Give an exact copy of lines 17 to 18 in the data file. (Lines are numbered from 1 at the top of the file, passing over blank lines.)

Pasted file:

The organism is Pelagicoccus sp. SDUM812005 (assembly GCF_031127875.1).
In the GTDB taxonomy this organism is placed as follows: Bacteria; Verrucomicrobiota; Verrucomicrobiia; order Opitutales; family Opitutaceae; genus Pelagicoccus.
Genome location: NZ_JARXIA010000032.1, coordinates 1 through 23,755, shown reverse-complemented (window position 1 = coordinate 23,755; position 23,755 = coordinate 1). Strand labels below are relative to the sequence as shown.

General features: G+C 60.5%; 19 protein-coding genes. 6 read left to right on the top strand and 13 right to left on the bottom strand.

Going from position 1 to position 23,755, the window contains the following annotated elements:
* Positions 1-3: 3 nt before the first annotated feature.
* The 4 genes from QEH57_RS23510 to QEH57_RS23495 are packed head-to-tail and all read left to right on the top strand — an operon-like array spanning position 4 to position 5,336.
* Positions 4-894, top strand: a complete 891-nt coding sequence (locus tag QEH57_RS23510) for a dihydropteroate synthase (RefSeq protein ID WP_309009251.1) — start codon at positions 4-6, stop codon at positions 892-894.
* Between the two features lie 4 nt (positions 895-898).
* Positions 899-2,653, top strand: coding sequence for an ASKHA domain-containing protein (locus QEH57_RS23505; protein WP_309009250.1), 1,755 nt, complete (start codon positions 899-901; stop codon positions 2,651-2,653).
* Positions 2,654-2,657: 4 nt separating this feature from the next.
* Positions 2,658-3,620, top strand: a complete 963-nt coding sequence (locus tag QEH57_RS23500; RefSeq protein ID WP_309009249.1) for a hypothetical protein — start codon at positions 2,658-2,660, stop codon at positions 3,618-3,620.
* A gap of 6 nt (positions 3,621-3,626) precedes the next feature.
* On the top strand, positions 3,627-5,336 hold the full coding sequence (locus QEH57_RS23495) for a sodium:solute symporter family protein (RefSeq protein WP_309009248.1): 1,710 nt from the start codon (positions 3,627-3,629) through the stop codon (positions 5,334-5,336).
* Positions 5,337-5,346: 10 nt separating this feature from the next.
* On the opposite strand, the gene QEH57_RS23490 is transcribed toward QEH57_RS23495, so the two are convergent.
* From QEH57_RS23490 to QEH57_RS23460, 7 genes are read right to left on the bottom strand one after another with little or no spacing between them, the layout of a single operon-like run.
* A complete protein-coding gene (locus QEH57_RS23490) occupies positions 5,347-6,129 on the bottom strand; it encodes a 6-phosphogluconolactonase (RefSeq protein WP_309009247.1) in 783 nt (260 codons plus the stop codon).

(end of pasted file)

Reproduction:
* From QEH57_RS23490 to QEH57_RS23460, 7 genes are read right to left on the bottom strand one after another with little or no spacing between them, the layout of a single operon-like run.
* A complete protein-coding gene (locus QEH57_RS23490) occupies positions 5,347-6,129 on the bottom strand; it encodes a 6-phosphogluconolactonase (RefSeq protein WP_309009247.1) in 783 nt (260 codons plus the stop codon).